On Saturday, the North Philadelphia Aztecs, a Pop Warner youth football team, got to do something they hadn't done in 20 years. They played a home game on their own field in Hunting Park.
And what a field it is. Team Vick Field is a $1.4 million overhaul of a rundown field that now boasts an electronic scoreboard and artificial turf. Like everyone who gets a new carpet and wants to keep it clean, the adults in the house repeatedly told the visitors that no drinks, not even Gatorade, were allowed on the field.
Michael Vick, whose foundation donated $200,000 to the project, the Eagles brass, Fairmount Park Conservancy leaders, city officials and others turned out on Aug. 19 to dedicate the new field. On Saturday, it was the community's day to celebrate, and the festivities began with a media flag football game for charity.
NRG Residential Solutions, the game's sponsor, promised that $1,000 would be donated to the favorite charity of each media member who played. A check for $10,000 would be paid to the charity of the game's MVP.
That piece of the carrot never even crossed my mind.
So when I stepped up to the microphone to accept the glass football trophy and the oversized check for being MVP, I said what was in my heart: "This has to be the most improbable thing — ever."
It was true. I hadn't played flag football since I was in college 40 years ago. And when I showed up at the field on Saturday and looked around at the other players, I knew what my destiny would be when it came time to pick the teams. I was older, shorter and rounder than everyone else.
"I'm going to be picked last," I ruefully told my husband. "But it's okay because I was never picked last when I was a kid." With that, I held onto my dignity as my name was finally called.
I joined my team and played each down with heart. Most of the skills had faded with the years, but not the competitive fire. I caught four short passes and even snapped the flag off the opposing team's quarterback before he could throw the ball. A quarterback sack!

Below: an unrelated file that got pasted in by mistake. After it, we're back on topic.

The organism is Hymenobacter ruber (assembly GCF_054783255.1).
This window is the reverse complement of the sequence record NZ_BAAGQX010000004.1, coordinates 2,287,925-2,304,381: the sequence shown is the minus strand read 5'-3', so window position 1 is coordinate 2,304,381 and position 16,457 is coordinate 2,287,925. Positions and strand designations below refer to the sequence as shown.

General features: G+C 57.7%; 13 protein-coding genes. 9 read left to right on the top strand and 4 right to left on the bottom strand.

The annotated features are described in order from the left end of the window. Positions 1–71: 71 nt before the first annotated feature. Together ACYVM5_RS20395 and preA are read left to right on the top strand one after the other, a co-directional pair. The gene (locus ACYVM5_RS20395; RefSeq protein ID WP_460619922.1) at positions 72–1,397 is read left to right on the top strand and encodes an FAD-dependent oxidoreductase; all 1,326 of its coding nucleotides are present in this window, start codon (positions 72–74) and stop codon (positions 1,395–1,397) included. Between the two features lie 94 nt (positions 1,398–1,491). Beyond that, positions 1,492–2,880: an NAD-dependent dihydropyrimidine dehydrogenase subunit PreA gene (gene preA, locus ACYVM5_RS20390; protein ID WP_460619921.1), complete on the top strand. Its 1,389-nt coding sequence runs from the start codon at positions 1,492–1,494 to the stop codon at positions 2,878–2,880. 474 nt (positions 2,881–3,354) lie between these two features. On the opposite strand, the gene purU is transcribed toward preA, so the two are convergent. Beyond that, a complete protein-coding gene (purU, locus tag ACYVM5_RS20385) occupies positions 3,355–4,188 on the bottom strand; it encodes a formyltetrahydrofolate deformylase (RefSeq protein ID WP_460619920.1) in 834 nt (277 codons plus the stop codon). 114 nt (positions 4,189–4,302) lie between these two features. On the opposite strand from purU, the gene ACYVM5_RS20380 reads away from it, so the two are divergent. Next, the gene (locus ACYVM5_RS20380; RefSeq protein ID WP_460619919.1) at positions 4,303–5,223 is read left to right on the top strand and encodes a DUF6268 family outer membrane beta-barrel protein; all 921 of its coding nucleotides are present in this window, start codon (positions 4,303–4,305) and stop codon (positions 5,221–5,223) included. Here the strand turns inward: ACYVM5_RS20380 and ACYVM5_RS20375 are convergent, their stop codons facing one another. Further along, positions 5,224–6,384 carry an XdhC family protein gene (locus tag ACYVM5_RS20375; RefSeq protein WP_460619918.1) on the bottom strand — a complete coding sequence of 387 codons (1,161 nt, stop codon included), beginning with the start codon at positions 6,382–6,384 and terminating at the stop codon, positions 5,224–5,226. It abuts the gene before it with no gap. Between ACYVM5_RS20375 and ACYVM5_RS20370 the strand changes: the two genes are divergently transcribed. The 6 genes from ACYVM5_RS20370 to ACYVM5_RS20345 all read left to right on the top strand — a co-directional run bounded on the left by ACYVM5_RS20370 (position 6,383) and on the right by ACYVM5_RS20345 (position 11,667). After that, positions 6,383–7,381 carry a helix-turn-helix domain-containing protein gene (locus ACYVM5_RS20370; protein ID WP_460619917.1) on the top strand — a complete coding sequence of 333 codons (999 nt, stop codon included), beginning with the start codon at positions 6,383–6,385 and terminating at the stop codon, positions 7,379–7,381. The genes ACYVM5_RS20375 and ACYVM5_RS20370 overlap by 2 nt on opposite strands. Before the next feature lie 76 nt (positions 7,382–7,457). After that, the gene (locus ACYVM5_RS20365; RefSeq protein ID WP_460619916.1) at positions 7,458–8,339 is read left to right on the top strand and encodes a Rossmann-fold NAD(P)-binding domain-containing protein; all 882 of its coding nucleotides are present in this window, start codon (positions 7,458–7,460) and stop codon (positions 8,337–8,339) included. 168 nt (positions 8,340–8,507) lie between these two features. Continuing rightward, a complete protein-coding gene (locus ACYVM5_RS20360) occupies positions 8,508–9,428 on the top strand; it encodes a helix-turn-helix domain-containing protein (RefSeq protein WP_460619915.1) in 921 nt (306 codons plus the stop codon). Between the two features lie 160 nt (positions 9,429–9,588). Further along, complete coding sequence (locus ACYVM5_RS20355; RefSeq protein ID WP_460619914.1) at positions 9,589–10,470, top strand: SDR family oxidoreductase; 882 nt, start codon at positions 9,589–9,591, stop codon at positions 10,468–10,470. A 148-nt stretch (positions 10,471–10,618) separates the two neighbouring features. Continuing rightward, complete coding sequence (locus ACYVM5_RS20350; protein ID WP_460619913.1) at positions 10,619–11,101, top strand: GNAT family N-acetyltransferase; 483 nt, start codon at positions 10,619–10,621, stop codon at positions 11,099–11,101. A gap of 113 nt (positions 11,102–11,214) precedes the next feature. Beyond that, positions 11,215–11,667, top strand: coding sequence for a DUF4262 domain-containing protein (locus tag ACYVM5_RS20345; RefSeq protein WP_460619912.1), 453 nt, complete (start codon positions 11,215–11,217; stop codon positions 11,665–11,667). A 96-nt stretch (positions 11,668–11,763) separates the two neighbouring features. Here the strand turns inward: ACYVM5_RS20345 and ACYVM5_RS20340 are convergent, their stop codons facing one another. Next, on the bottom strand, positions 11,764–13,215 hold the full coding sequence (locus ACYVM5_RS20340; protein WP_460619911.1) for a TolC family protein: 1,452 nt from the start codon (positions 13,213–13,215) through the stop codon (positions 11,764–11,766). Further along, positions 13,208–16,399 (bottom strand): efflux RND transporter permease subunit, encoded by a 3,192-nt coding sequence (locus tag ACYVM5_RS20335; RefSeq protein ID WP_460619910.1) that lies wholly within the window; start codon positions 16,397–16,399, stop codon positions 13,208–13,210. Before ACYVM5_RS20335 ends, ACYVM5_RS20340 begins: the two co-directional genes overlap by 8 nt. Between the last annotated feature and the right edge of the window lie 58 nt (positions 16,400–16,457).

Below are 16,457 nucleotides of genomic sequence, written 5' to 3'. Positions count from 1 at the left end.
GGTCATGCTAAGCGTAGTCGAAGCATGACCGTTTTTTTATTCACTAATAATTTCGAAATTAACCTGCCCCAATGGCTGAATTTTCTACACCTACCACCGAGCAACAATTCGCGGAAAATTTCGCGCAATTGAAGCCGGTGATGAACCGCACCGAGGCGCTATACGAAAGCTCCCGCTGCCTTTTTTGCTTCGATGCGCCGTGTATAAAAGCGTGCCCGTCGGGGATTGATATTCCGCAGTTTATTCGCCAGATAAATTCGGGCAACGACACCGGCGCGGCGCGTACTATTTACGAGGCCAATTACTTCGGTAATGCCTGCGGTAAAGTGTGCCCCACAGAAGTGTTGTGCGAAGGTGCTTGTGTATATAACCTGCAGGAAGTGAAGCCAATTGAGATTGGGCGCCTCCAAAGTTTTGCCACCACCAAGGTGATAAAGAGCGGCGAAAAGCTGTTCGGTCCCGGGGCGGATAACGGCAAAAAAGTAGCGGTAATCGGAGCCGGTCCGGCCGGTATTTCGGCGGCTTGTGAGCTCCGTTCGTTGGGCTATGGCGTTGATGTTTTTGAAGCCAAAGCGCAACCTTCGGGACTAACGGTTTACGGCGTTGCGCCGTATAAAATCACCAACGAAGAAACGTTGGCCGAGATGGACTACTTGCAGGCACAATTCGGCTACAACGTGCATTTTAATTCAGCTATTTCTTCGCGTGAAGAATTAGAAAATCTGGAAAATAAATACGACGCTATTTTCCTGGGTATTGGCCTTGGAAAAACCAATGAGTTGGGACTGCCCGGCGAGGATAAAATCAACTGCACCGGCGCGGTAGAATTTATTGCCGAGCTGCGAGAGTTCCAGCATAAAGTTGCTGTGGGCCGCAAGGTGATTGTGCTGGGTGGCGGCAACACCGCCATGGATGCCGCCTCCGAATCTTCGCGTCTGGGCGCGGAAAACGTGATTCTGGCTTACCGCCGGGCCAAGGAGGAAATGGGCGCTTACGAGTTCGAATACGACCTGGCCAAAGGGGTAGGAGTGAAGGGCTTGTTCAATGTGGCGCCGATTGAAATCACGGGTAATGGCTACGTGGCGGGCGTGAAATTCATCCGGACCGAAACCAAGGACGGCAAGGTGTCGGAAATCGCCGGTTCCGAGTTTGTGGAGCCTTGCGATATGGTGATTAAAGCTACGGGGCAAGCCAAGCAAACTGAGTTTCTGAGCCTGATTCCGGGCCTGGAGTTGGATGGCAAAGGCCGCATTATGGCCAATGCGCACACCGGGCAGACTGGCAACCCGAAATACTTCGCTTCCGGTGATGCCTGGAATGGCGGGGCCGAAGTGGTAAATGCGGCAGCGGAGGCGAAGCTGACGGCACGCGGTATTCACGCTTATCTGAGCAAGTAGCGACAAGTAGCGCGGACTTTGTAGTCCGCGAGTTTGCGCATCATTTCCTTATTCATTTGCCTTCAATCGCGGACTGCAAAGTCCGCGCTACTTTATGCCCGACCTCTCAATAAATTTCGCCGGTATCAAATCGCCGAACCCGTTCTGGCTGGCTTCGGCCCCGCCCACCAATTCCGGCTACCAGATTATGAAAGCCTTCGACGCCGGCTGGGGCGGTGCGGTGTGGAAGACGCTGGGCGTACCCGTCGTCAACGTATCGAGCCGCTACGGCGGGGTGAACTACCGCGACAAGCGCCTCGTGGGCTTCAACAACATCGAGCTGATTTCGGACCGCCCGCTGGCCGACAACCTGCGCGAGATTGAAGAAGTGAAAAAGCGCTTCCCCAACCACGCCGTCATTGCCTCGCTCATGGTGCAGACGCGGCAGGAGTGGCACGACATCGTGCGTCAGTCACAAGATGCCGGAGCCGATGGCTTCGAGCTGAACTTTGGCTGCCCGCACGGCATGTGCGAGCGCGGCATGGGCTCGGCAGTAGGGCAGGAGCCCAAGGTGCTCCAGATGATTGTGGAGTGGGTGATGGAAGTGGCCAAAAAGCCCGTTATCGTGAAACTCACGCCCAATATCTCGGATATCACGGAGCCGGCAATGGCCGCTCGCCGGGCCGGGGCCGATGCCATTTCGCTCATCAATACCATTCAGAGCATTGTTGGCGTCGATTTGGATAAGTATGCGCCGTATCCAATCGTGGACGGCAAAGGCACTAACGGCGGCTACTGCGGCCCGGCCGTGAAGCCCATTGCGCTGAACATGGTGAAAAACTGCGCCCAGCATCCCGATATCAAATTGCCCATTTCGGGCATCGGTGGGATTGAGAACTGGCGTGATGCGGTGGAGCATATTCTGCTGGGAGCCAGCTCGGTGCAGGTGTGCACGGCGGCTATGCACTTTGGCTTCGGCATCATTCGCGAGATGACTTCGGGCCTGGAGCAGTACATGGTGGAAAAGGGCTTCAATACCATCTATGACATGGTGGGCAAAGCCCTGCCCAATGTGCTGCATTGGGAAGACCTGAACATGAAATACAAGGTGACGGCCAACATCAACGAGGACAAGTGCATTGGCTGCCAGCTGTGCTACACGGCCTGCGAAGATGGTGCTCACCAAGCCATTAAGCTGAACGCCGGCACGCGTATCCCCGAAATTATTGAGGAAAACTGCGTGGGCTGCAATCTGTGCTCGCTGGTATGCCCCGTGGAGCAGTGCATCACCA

When the 20-minute game was over, and my team had won, I was so relieved to get off the field that I began to tear up. "There is no crying in football," my husband said, trying to be helpful and that was enough to settle me down.
As the coaches and referees conferred on the field to pick the MVP, I was sure one of the fleet-footed youngsters would be crowned. Or maybe one of older guys who had hauled in a long pass for a TD.
When my name was called, I got choked up for the second time that day, and put both hands over my heart in the universal symbol of gratitude. Only a short time ago, I had been chosen dead last.
But this is Philadelphia, everyone. Cue the music: The Theme from Rocky.
Thanks to some folks in Philly who care about whether kids in Hunting Park have a decent place to play football, little girls in El Paso, Texas, the hometown of one of my best friends, will have a chance to learn ballet from a talented director. I'm hoping the young ballerinas will be able to perform The Nutcracker this year without having to worry about borrowing costumes or scrambling for a stage.
Cue the music for another favorite song: What a Wonderful World.
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